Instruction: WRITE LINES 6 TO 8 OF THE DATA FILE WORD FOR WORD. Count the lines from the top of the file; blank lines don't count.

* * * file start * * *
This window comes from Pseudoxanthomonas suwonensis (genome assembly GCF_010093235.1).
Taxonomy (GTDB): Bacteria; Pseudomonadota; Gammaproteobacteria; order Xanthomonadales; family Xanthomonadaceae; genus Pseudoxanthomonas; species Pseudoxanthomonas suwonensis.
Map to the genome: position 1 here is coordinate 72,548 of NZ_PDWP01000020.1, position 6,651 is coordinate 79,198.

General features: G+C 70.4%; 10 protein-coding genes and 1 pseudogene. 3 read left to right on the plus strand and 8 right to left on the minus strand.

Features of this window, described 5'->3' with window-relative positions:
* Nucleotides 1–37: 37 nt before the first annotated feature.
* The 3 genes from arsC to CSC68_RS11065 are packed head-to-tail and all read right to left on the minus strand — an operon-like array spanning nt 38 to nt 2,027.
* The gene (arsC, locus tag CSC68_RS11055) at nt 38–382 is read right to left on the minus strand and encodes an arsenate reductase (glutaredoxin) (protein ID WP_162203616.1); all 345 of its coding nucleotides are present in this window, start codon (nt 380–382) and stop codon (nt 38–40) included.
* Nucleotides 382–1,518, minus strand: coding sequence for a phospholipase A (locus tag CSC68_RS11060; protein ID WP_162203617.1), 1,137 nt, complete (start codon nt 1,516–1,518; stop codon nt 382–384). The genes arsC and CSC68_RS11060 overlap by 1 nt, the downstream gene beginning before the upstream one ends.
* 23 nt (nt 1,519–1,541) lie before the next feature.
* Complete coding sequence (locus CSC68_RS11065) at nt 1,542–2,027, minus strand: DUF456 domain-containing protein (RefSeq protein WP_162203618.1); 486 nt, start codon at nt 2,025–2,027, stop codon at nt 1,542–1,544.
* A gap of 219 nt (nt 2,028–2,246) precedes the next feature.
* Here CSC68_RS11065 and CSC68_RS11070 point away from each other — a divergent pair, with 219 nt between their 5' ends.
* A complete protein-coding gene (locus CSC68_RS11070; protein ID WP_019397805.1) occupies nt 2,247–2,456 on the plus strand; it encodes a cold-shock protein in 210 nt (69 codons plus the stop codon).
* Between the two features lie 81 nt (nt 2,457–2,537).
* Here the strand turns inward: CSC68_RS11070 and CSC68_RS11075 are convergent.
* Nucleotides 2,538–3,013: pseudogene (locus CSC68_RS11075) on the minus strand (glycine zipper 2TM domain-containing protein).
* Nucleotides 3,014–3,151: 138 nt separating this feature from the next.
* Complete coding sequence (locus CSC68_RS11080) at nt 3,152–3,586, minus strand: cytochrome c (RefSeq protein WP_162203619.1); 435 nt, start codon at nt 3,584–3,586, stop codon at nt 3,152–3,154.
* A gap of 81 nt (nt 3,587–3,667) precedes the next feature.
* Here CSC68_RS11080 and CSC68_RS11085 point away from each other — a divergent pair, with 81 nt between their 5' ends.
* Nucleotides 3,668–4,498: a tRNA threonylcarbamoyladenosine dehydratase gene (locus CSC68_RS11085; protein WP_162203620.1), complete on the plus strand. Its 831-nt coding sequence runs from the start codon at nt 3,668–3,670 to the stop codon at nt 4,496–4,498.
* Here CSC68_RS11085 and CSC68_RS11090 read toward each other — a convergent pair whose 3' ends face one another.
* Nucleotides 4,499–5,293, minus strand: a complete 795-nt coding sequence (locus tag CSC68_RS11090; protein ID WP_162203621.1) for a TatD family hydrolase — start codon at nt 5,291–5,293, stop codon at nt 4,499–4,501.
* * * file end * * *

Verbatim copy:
* Nucleotides 1–37: 37 nt before the first annotated feature.
* The 3 genes from arsC to CSC68_RS11065 are packed head-to-tail and all read right to left on the minus strand — an operon-like array spanning nt 38 to nt 2,027.
* The gene (arsC, locus tag CSC68_RS11055) at nt 38–382 is read right to left on the minus strand and encodes an arsenate reductase (glutaredoxin) (protein ID WP_162203616.1); all 345 of its coding nucleotides are present in this window, start codon (nt 380–382) and stop codon (nt 38–40) included.